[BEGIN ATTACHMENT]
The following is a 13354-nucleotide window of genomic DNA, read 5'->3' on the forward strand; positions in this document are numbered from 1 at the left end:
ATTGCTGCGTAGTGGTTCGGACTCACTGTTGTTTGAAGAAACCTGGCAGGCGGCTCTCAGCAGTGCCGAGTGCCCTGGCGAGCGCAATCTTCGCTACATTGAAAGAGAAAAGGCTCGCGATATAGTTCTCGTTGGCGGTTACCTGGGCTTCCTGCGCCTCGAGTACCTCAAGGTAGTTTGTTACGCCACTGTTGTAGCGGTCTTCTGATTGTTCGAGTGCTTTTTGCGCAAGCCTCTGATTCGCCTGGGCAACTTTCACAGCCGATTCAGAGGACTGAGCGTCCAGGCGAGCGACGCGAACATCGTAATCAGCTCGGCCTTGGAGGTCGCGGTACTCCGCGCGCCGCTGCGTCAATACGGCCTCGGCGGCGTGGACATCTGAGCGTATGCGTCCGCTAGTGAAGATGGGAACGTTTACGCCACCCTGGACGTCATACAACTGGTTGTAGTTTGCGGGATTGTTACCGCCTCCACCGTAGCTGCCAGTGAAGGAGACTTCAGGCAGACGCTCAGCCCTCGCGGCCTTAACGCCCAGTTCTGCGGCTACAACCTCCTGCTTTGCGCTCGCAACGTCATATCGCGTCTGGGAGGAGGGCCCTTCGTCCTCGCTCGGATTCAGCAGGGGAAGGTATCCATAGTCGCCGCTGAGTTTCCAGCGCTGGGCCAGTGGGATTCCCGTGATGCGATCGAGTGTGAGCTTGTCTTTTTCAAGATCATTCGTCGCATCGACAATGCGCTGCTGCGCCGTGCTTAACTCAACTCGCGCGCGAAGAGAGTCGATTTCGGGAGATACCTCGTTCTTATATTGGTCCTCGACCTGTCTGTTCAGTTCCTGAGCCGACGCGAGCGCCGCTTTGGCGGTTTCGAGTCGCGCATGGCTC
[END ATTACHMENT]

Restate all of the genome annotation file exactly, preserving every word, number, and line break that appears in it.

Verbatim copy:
The following is a 13354-nucleotide window of genomic DNA, read 5'->3' on the forward strand; positions in this document are numbered from 1 at the left end:
ATTGCTGCGTAGTGGTTCGGACTCACTGTTGTTTGAAGAAACCTGGCAGGCGGCTCTCAGCAGTGCCGAGTGCCCTGGCGAGCGCAATCTTCGCTACATTGAAAGAGAAAAGGCTCGCGATATAGTTCTCGTTGGCGGTTACCTGGGCTTCCTGCGCCTCGAGTACCTCAAGGTAGTTTGTTACGCCACTGTTGTAGCGGTCTTCTGATTGTTCGAGTGCTTTTTGCGCAAGCCTCTGATTCGCCTGGGCAACTTTCACAGCCGATTCAGAGGACTGAGCGTCCAGGCGAGCGACGCGAACATCGTAATCAGCTCGGCCTTGGAGGTCGCGGTACTCCGCGCGCCGCTGCGTCAATACGGCCTCGGCGGCGTGGACATCTGAGCGTATGCGTCCGCTAGTGAAGATGGGAACGTTTACGCCACCCTGGACGTCATACAACTGGTTGTAGTTTGCGGGATTGTTACCGCCTCCACCGTAGCTGCCAGTGAAGGAGACTTCAGGCAGACGCTCAGCCCTCGCGGCCTTAACGCCCAGTTCTGCGGCTACAACCTCCTGCTTTGCGCTCGCAACGTCATATCGCGTCTGGGAGGAGGGCCCTTCGTCCTCGCTCGGATTCAGCAGGGGAAGGTATCCATAGTCGCCGCTGAGTTTCCAGCGCTGGGCCAGTGGGATTCCCGTGATGCGATCGAGTGTGAGCTTGTCTTTTTCAAGATCATTCGTCGCATCGACAATGCGCTGCTGCGCCGTGCTTAACTCAACTCGCGCGCGAAGAGAGTCGATTTCGGGAGATACCTCGTTCTTATATTGGTCCTCGACCTGTCTGTTCAGTTCCTGAGCCGACGCGAGCGCCGCTTTGGCGGTTTCGAGTCGCGCATGGCTC